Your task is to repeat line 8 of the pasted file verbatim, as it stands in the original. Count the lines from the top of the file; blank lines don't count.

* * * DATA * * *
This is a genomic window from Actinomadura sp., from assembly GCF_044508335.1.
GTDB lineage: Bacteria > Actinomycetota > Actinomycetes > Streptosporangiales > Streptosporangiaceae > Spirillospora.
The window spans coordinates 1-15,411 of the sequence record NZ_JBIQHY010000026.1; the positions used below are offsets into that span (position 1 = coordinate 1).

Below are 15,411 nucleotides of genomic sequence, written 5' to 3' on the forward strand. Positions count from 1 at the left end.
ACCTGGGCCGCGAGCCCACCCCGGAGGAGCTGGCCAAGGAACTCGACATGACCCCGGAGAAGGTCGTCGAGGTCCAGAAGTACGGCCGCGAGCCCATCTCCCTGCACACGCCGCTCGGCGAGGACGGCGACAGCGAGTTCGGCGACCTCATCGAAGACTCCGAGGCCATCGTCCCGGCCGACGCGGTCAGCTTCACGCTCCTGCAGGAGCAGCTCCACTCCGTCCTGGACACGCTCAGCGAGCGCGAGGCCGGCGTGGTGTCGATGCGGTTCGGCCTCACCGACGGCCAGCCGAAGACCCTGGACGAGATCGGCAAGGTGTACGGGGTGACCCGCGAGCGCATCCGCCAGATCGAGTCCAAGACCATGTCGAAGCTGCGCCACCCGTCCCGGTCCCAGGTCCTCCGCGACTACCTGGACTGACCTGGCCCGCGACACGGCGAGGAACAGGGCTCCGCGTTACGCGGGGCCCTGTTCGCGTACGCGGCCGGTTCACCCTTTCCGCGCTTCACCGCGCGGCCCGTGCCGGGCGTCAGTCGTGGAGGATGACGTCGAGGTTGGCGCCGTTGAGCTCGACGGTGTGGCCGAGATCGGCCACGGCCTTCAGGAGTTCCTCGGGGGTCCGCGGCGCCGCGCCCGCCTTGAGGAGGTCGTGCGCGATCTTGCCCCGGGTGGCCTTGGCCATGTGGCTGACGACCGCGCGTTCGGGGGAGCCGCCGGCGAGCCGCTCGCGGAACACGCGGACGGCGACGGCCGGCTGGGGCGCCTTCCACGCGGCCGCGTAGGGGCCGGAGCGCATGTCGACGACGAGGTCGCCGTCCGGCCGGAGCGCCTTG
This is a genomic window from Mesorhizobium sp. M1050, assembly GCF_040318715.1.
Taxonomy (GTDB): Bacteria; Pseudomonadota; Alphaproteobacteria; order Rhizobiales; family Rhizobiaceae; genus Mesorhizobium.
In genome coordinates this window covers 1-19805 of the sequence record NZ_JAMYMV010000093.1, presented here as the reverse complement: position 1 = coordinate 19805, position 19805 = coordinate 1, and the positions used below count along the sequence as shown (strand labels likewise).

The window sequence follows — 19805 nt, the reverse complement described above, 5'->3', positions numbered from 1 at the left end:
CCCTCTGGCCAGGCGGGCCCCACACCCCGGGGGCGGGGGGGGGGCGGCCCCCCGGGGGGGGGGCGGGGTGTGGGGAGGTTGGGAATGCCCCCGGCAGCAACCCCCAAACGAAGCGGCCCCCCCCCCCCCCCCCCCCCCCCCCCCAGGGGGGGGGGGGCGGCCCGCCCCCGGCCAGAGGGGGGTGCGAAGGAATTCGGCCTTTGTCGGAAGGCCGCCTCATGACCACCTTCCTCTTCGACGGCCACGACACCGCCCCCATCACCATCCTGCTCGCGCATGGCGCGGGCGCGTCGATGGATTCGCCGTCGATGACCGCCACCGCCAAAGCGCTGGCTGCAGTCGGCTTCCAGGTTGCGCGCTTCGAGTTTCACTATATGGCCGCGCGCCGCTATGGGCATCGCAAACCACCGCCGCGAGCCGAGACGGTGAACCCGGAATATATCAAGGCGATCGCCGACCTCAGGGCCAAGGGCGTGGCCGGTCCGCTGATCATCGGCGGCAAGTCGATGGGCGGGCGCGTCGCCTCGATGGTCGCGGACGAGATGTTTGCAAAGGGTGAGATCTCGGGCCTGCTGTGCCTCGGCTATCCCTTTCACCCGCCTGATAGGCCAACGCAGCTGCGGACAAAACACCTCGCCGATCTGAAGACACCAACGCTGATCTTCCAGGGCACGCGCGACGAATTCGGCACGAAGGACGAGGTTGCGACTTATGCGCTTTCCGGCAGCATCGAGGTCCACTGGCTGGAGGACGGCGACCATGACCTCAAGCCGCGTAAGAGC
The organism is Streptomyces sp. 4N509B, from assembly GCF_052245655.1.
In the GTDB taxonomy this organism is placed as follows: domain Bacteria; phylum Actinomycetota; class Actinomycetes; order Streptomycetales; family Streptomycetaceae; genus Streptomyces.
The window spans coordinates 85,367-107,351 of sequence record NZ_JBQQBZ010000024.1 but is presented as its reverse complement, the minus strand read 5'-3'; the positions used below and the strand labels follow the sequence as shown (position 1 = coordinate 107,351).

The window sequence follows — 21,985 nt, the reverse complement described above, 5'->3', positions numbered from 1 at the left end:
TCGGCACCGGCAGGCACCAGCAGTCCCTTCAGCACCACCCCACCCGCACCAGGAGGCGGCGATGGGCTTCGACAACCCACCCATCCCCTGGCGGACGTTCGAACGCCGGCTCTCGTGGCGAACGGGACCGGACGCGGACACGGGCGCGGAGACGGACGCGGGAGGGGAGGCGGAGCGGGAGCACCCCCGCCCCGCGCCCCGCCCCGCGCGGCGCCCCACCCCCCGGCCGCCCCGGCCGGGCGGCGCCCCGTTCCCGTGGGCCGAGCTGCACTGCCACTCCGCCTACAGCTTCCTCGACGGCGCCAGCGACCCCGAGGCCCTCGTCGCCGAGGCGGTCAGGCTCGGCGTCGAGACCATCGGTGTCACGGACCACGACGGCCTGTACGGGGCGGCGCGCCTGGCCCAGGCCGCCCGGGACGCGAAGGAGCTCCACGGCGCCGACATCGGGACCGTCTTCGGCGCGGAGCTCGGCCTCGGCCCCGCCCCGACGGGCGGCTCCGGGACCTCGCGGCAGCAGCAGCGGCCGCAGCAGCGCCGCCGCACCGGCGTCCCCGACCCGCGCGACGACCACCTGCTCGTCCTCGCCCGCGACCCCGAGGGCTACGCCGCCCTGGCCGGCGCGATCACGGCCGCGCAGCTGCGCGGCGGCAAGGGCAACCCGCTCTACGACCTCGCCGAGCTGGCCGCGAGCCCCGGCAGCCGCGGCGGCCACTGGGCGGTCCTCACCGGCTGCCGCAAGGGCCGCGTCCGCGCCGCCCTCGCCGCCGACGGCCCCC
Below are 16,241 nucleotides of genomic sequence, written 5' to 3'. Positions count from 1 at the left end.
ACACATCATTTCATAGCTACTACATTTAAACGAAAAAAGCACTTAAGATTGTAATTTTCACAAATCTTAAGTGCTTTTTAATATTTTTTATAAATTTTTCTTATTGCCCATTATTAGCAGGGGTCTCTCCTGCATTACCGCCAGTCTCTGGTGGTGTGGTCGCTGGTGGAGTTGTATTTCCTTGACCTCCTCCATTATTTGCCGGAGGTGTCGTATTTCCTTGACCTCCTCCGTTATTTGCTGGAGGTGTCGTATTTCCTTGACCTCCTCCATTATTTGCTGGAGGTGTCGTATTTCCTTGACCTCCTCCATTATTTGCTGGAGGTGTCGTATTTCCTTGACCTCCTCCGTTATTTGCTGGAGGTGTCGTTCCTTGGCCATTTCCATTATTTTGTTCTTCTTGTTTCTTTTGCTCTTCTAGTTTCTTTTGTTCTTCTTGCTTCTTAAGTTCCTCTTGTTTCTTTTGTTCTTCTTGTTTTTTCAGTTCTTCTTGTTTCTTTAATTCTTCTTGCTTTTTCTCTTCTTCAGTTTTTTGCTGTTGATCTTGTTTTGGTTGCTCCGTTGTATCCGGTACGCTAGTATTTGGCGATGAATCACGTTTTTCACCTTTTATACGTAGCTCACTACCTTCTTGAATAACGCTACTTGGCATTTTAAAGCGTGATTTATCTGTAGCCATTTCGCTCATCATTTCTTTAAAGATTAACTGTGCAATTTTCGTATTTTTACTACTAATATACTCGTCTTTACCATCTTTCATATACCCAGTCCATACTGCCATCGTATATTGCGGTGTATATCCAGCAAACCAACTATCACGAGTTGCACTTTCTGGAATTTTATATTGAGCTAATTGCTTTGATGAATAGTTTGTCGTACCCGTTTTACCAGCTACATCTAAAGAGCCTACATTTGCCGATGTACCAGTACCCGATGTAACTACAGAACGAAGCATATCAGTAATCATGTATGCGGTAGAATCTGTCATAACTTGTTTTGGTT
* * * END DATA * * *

In genome coordinates this window covers 1-19805 of the sequence record NZ_JAMYMV010000093.1, presented here as the reverse complement: position 1 = coordinate 19805, position 19805 = coordinate 1, and the positions used below count along the sequence as shown (strand labels likewise).